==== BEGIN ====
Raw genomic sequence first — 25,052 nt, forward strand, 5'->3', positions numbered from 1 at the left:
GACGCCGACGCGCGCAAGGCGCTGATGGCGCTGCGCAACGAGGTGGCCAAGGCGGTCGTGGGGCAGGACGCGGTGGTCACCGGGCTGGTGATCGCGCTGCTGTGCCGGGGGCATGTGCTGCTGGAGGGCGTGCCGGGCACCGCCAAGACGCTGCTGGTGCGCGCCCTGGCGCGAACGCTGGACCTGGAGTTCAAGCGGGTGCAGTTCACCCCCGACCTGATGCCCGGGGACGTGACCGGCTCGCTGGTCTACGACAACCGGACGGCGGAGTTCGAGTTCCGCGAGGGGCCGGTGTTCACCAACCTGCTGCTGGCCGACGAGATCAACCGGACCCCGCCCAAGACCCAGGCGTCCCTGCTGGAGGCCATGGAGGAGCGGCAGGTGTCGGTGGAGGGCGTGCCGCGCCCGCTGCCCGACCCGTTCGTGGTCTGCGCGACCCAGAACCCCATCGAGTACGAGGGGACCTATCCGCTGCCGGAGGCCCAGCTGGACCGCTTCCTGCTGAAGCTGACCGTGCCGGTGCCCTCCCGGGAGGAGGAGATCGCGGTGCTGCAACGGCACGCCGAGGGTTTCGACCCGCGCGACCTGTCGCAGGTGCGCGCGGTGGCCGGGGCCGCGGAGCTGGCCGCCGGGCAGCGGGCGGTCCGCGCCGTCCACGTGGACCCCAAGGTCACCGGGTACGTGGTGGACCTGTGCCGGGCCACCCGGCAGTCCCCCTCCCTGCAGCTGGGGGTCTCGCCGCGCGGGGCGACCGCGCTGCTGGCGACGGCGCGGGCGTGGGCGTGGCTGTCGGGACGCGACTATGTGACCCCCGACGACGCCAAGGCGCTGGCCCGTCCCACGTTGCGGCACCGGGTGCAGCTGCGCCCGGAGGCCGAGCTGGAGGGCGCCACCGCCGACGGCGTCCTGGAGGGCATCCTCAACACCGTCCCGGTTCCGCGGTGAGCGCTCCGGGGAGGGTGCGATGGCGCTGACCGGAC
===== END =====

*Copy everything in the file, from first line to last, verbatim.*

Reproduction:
Raw genomic sequence first — 25,052 nt, forward strand, 5'->3', positions numbered from 1 at the left:
GACGCCGACGCGCGCAAGGCGCTGATGGCGCTGCGCAACGAGGTGGCCAAGGCGGTCGTGGGGCAGGACGCGGTGGTCACCGGGCTGGTGATCGCGCTGCTGTGCCGGGGGCATGTGCTGCTGGAGGGCGTGCCGGGCACCGCCAAGACGCTGCTGGTGCGCGCCCTGGCGCGAACGCTGGACCTGGAGTTCAAGCGGGTGCAGTTCACCCCCGACCTGATGCCCGGGGACGTGACCGGCTCGCTGGTCTACGACAACCGGACGGCGGAGTTCGAGTTCCGCGAGGGGCCGGTGTTCACCAACCTGCTGCTGGCCGACGAGATCAACCGGACCCCGCCCAAGACCCAGGCGTCCCTGCTGGAGGCCATGGAGGAGCGGCAGGTGTCGGTGGAGGGCGTGCCGCGCCCGCTGCCCGACCCGTTCGTGGTCTGCGCGACCCAGAACCCCATCGAGTACGAGGGGACCTATCCGCTGCCGGAGGCCCAGCTGGACCGCTTCCTGCTGAAGCTGACCGTGCCGGTGCCCTCCCGGGAGGAGGAGATCGCGGTGCTGCAACGGCACGCCGAGGGTTTCGACCCGCGCGACCTGTCGCAGGTGCGCGCGGTGGCCGGGGCCGCGGAGCTGGCCGCCGGGCAGCGGGCGGTCCGCGCCGTCCACGTGGACCCCAAGGTCACCGGGTACGTGGTGGACCTGTGCCGGGCCACCCGGCAGTCCCCCTCCCTGCAGCTGGGGGTCTCGCCGCGCGGGGCGACCGCGCTGCTGGCGACGGCGCGGGCGTGGGCGTGGCTGTCGGGACGCGACTATGTGACCCCCGACGACGCCAAGGCGCTGGCCCGTCCCACGTTGCGGCACCGGGTGCAGCTGCGCCCGGAGGCCGAGCTGGAGGGCGCCACCGCCGACGGCGTCCTGGAGGGCATCCTCAACACCGTCCCGGTTCCGCGGTGAGCGCTCCGGGGAGGGTGCGATGGCGCTGACCGGAC